Another personality trait I got from my mother was that we care...perhaps a bit too much. It's good to care in some respects because I think it can helps you make kind/wise decisions in some instances, but caring too much about things that don't matter can make every day more stressful than it needs to be. I have forgotten the last day I had where I didn't worry what someone thought of me for instance, even when I'm doing something that no rational person should think negatively about. If you care greatly for others you also tend to take on their problems too, which in turn creates another cause for worry. There are times where mum and I have chatted about wishing we could be more dismissive, instead we constantly become amateur therapists to dozens of waifs and strays. Don't get me wrong, it's lovely that people feel comfortable to open up and come to us for sanctuary and relief, but it does take it's toll on people who are naturally/nurtureally a vessel of worry, and already weighed down with their own anxities and fears.

I've only just started reading the Power of Now, and there's a hell of a lot of information to take in and undertand, but I feel like this will be a source of some remedy. It talks of the voices we ALL have in our heads - the ones that cast doubt, the ones that draw us to our past, and the ones that make us panic about the future. So far I think what is being suggested in the book is that we realise these voices are natural and normal, but we separate ourselves from them. We need to find ways to knock them away, and to tell them we're not willing to listen. Once I'm further in I'll speak more of this....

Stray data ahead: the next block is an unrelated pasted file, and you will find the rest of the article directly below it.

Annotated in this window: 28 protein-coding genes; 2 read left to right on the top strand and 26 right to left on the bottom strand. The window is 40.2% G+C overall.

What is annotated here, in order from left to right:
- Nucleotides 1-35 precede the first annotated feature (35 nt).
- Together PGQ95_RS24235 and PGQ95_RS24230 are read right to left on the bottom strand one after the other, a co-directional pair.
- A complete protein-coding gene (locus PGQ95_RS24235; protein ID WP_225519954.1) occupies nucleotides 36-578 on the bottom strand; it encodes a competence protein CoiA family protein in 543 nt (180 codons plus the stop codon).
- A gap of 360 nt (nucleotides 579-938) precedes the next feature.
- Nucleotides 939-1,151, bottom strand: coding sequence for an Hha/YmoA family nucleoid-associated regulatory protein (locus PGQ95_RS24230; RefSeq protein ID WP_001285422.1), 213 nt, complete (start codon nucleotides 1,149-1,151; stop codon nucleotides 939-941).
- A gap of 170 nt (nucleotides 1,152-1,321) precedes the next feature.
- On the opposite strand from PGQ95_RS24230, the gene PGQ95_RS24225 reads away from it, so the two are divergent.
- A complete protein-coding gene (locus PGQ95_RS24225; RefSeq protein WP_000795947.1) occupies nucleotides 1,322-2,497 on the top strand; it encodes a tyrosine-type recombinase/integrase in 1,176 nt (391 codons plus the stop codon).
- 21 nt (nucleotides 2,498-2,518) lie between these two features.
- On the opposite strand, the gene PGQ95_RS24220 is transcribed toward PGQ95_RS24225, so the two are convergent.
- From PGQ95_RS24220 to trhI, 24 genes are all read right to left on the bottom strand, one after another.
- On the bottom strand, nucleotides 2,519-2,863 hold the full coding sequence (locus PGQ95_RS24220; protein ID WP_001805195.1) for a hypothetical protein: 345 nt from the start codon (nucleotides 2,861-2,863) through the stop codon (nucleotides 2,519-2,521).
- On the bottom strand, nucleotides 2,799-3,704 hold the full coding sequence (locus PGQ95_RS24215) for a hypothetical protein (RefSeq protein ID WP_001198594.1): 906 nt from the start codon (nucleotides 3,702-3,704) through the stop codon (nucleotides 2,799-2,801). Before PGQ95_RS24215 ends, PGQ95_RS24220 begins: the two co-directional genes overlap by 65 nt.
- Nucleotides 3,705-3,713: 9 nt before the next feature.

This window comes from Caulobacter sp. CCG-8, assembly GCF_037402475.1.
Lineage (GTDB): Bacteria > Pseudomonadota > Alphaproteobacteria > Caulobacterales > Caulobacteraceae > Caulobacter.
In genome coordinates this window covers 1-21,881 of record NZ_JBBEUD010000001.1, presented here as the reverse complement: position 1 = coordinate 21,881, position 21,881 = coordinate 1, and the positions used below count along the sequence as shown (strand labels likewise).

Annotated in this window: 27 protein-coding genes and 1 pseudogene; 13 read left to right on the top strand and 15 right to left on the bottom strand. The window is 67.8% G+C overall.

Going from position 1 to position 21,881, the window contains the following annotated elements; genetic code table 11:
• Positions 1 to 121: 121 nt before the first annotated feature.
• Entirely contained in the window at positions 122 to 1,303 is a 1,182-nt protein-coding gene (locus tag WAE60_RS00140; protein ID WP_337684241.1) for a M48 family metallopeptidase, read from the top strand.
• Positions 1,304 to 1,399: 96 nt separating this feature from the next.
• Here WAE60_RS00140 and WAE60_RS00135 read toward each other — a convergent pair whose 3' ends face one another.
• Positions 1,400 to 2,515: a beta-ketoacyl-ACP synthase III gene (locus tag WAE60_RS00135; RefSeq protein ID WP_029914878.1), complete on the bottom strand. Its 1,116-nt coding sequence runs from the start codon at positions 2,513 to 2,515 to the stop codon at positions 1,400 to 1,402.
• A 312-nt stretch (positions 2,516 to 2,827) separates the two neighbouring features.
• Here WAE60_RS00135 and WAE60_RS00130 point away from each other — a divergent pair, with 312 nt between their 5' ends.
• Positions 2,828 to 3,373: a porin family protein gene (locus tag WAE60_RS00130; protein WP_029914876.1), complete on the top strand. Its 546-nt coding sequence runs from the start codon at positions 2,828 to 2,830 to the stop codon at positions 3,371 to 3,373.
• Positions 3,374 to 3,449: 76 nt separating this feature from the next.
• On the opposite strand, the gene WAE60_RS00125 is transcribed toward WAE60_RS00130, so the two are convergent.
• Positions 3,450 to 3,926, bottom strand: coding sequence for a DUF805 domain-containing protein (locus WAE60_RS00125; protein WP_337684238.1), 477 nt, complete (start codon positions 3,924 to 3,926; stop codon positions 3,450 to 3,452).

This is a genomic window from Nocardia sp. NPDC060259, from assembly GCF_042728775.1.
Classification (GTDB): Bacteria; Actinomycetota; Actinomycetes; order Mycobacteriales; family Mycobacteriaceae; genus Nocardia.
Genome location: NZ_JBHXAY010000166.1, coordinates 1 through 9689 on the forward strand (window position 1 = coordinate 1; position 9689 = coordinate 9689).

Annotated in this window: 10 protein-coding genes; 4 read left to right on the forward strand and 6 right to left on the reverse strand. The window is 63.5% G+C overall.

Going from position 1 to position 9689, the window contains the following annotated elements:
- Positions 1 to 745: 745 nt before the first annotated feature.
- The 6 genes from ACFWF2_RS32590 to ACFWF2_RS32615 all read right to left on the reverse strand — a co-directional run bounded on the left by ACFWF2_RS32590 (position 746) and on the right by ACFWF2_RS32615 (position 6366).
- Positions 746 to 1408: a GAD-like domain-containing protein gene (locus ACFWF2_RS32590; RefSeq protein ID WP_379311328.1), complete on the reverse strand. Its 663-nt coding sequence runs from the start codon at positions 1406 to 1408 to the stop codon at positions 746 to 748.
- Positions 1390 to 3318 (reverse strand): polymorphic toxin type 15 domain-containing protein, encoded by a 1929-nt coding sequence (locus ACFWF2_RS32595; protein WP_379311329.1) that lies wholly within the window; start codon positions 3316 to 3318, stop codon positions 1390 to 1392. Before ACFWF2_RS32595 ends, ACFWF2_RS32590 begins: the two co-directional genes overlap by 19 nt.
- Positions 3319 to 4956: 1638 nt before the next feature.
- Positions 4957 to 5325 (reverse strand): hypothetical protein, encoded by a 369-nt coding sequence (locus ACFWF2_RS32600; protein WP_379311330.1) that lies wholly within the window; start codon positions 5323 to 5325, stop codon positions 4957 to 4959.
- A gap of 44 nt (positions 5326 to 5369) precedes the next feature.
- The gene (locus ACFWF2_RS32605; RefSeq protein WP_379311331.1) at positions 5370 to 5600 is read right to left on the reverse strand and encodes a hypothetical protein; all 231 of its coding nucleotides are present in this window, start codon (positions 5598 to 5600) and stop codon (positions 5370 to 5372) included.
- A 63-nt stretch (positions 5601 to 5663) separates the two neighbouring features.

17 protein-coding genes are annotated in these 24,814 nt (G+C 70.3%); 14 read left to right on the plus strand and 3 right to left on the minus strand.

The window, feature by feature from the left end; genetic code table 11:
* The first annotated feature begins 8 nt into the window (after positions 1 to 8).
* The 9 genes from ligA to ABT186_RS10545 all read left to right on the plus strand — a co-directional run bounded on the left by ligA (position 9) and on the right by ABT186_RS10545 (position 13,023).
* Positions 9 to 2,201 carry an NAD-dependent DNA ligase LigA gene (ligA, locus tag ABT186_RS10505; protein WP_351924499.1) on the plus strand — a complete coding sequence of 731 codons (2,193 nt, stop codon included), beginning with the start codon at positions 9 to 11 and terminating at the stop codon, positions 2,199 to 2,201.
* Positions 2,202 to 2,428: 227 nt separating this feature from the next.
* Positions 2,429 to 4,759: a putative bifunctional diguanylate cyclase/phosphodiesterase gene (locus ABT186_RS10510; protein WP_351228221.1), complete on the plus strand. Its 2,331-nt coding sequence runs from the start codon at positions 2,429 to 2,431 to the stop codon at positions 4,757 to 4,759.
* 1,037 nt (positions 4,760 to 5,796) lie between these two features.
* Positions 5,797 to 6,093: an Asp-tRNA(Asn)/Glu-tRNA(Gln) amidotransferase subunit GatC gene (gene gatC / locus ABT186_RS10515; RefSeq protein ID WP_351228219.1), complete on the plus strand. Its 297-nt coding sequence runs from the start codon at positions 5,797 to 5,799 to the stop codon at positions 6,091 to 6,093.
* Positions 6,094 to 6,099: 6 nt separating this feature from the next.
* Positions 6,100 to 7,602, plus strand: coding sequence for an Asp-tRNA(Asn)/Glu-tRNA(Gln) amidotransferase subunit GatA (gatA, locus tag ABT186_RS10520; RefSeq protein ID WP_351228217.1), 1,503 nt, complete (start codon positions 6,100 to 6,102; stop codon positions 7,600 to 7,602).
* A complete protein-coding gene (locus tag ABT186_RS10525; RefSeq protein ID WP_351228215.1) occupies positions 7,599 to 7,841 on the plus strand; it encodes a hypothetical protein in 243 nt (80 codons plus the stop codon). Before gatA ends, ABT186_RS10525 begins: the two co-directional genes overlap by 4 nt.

I think the level of worry my generation has a lot to do with the time we exist in. With social media there is so much room for our words or actions to be misconstrude...without the use of tone people can often misinterpret what we say. I know I often worry that someone's taken a tweet the wrong way, and I've had people contact me saying they couldn't sleep because they were worried that I thought the content of their latest YouTube video was somehow aimed at me. 

Then there's the pressure to look a certain way, to be a certain way, to think a certain way... Are we ever going to be 'on fleek' or 'goals' enough not to worry? 

When I was young had expectations about how my life would go. I'd go to uni, leave, then straight away get the career I wanted....then get married at about 28, and shortly after start having kids. I went to uni, but after that everything else on that agenda failed to materialise. I'm not alone, for twenty/thirty somethings everything feels a bit up in the air, unstable....even hopeless at times. Being able to afford a house/flat now seems unrealistic, and even rent is impossible for many like myself. So many of these adult life landmarks they we grew up believing were a given, aren't happening for us, so worry has been an inevitable reaction. Even though we do know there's a lot of us in the same boat, being able to view the lives of those who have it seemingly better (via social media/YouTube) makes our relative slow pace feel far more stressful.